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Papatheodoulou A.,Terra Cypria the Cyprus Conservation Foundation | Tzoraki O.,Technical University of Crete | Panagos P.,Institute of Environment and Sustainability | Taylor H.,University of Brighton | And 7 more authors.
Proceedings of SPIE - The International Society for Optical Engineering | Year: 2013

The Soil and Water Assessment Tool (SWAT) was evaluated while modeling daily stream flow in Limnatis basin, Cyprus over a period of seven years. Stream flow data from 2006-2008 were used as a warm up period, the period 2008- 2010 was used to calibrate the model and stream flow, data from 2008-2012 were used for the validation. The model could adequately predict daily stream flow trends with Nash-Sutcliffe values of 0.68. Overall the results of the simulation indicate that SWAT model can be an effective tool for the modeling of stream flow in intermittent rivers like Limnatis, and could contribute valuable information for successful catchment management. © 2013 SPIE.

Gowaty P.A.,Institute of Environment and Sustainability | Gowaty P.A.,Smithsonian Tropical Research Institute | Hubbell S.P.,Institute of Environment and Sustainability | Hubbell S.P.,Smithsonian Tropical Research Institute
Behavioral and Brain Sciences | Year: 2013

A quantitative theory of reproductive decisions (Gowaty & Hubbell 2009) says that individuals use updated priors from constantly changing demographic circumstances to predict their futures to adjust actions flexibly and adaptively. Our ecological/evolutionary models of ultimate causes seem consistent with Clark's ideas and thus suggest an opportunity for a unified proximate and ultimate theory of Bayesian animal brains, senses, and actions. © 2013 Cambridge University Press.

Gowaty P.A.,Institute of Environment and Sustainability | Gowaty P.A.,Smithsonian Tropical Research Institute | Gowaty P.A.,Polistes Foundation | Hubbell S.P.,Institute of Environment and Sustainability | And 2 more authors.
Entomologia Experimentalis et Applicata | Year: 2013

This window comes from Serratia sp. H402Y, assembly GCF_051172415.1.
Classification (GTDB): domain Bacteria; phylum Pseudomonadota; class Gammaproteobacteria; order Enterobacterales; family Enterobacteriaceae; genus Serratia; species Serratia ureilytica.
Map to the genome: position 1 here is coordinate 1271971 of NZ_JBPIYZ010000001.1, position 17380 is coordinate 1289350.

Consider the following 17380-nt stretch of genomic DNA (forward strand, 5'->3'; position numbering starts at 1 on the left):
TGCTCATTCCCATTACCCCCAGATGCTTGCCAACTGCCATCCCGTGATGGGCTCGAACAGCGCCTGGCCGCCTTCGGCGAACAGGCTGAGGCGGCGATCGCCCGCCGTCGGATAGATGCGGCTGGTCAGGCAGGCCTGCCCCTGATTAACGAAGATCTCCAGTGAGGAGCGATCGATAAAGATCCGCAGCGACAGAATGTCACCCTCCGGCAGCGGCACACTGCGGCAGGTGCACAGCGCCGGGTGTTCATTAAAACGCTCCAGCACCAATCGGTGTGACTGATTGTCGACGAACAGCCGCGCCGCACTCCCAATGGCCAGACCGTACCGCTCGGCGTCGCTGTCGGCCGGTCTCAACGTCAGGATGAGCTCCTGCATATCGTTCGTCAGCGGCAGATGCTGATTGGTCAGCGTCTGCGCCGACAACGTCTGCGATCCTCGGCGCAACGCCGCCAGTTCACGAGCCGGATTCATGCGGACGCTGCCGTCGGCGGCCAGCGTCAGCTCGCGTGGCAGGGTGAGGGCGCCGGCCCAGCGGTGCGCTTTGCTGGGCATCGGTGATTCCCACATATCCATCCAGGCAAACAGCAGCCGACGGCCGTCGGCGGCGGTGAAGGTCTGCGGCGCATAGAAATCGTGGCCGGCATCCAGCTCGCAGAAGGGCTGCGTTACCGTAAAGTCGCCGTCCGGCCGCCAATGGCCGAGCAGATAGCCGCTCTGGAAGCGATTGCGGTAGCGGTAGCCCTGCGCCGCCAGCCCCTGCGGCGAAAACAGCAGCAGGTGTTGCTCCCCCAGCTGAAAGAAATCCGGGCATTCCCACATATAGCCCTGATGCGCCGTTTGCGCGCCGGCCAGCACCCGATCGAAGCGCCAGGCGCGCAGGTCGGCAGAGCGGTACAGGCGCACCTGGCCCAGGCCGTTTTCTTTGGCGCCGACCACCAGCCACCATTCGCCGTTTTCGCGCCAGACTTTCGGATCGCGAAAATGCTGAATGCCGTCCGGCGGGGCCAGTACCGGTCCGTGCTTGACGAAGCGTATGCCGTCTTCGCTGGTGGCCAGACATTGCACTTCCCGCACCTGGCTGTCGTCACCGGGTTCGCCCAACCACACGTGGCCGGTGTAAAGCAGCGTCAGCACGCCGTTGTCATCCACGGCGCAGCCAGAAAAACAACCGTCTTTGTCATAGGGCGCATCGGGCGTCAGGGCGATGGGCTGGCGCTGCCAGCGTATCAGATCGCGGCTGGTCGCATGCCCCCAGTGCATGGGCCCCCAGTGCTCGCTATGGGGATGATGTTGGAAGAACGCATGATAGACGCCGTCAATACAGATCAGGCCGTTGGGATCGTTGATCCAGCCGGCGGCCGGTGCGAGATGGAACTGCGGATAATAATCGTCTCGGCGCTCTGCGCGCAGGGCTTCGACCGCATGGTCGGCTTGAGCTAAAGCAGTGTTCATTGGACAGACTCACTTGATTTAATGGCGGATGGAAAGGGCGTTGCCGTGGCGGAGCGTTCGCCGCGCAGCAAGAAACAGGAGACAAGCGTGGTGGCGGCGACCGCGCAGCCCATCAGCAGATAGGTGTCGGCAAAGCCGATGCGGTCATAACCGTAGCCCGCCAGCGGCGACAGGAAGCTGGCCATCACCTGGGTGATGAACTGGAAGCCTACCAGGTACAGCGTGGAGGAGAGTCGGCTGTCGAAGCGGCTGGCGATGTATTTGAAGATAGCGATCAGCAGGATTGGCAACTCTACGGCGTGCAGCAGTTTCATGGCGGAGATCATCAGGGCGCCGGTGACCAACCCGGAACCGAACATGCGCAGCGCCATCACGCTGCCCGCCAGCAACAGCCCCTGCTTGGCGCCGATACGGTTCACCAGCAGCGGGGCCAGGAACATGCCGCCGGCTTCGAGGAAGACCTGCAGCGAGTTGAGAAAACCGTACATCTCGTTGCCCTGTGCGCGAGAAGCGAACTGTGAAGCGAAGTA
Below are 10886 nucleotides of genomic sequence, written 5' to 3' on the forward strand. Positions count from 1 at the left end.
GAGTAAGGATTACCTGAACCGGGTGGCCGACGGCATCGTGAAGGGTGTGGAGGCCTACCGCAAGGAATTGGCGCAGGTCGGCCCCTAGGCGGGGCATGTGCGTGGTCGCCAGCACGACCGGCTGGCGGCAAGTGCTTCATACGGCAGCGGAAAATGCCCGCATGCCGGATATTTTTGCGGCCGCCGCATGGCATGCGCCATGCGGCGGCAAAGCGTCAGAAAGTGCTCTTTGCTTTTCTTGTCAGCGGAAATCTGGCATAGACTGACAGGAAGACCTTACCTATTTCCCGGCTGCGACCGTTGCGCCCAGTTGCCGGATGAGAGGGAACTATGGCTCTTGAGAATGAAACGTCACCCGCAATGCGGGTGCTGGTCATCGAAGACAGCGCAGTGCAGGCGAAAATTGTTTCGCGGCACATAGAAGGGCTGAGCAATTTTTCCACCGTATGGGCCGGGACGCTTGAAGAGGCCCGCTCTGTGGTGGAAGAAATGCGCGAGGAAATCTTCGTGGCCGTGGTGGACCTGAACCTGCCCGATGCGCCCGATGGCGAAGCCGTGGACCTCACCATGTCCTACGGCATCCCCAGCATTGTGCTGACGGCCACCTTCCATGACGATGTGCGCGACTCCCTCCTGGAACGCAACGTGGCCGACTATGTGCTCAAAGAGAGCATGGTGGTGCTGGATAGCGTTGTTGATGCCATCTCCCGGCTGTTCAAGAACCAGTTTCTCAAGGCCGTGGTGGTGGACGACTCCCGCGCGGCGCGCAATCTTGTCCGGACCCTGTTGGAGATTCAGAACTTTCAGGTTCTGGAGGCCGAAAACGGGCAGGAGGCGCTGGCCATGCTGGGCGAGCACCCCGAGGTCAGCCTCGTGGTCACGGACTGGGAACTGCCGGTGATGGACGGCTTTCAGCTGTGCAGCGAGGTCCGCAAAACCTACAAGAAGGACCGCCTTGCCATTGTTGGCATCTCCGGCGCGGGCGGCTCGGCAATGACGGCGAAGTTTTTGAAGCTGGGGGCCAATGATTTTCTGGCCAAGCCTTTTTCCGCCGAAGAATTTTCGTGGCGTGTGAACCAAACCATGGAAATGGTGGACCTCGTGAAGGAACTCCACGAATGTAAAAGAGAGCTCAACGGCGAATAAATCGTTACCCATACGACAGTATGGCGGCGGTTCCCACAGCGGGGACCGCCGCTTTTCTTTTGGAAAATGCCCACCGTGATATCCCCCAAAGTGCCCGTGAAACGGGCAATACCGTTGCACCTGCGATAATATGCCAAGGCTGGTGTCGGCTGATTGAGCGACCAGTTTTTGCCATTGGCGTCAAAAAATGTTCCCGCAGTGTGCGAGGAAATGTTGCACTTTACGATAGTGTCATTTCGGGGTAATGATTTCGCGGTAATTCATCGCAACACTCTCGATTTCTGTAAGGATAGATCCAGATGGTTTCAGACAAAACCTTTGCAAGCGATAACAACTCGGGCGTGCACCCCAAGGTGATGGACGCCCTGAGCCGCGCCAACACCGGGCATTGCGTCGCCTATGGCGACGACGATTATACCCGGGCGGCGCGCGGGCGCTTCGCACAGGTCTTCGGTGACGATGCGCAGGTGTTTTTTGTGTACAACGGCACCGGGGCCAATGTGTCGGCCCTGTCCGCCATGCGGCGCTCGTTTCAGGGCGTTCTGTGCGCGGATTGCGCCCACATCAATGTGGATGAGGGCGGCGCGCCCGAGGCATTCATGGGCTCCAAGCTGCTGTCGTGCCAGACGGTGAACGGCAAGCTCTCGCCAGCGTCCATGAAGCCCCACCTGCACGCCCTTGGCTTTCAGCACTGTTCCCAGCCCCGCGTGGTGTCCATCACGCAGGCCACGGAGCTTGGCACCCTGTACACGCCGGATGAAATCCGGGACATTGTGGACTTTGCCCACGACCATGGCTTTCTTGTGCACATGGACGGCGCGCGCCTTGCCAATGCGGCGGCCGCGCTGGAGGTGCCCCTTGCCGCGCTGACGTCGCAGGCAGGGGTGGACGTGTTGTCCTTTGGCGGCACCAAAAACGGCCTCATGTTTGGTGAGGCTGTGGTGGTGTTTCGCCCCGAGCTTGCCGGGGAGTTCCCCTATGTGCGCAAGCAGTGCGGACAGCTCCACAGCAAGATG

Female 'mating failures' seem a paradox similar to the paradox of polyandry. To illustrate the twin paradoxes of female mating failures and polyandry, we assume that individuals, not sexes, trade-off time available for mating with immediate fitness increments or decrements that would be conferred by alternative potential mates. We use Hubbell & Johnson's (1987) [analytical mating theory (H&J), the first sex-neutral null model of stochastic demography on variance in lifetime mating and adaptive behavior, as well as another sex-neutral null model, the Switch Point Theorem (SPT) (Gowaty & Hubbell, 2009). The H&J mating theory and SPT predict adaptive behavior of individuals accepting and rejecting potential mates without recourse to scenarios for the evolution of sex differences via anisogamy or parental investment. Sex-neutral models begin with individuals, not sexes. Null models assume no pre-existing sex-specific adaptations. H&J's mating theory and the SPT are discrete time absorbing Markov models that count the times individuals enter states such as receptivity, mating, latency to onset to receptivity, and death. H&J's model and the SPT are analytical solutions for the variance in mating success and the variance in reproductive success, as well as for the fraction of potential mates that are acceptable as mates to a given individual when potential mates differ in the fitness that they would confer to a given mating partner. In H&J's model, there are only two qualities of mates; in the SPT, there are n qualities of mates, where n = the number of potential mates in the population. Thus, both models predict mating failures and multiple mating for both sexes under similar or different demographic circumstances, including the fitness background (the fitness distribution of the pool of potential mates) under which individuals make reproductive decisions. In addition, we conducted numerical experiments using DYNAMATE©, a dynamic, agent-based (object-oriented) simulation program that tracks dynamically the fate and interactions of all individuals in a single population over a reproductive season. DYNAMATE embodies the analytical solutions of the SPT as rules that determine individually adaptive reproductive decisions. With DYNAMATE we studied how moment-to-moment changes in demographic circumstances change individual behavior and trajectories of mating opportunities under the rules of the SPT that determined for each individual each of its adaptive (fitness enhancing) reproductive decisions. The models demonstrate that the pathways to life-long virginity and multiple mating reside in: (1) variation in individual lifespan; (2) variation in encounters with potential mates; (3) adaptive acceptance or rejection of potential mates as actual mates, which in the case of rejection of all encountered potential mates, results in life-long virginity, a 'fitness trap'; (4) opposite-sex acceptances or rejections of potential mates as mates; and/or (5) some combination of (1)-(4). The models make quantitative predictions about life-long failures to mate. Results are consistent with the conclusions that the paradoxical twin riddles of females failing to mate or mating multiply can occur without any appeal to or requirement for pre-existing fixed sex differences in 'choosy' or 'indiscriminate' behavior. It may be that the twin riddles of polyandry and female mating failures are only puzzling because the assumptions from parental investment and anisogamy theories about the fixed nature of female mating behavior are wrong. © 2012 The Netherlands Entomological Society.

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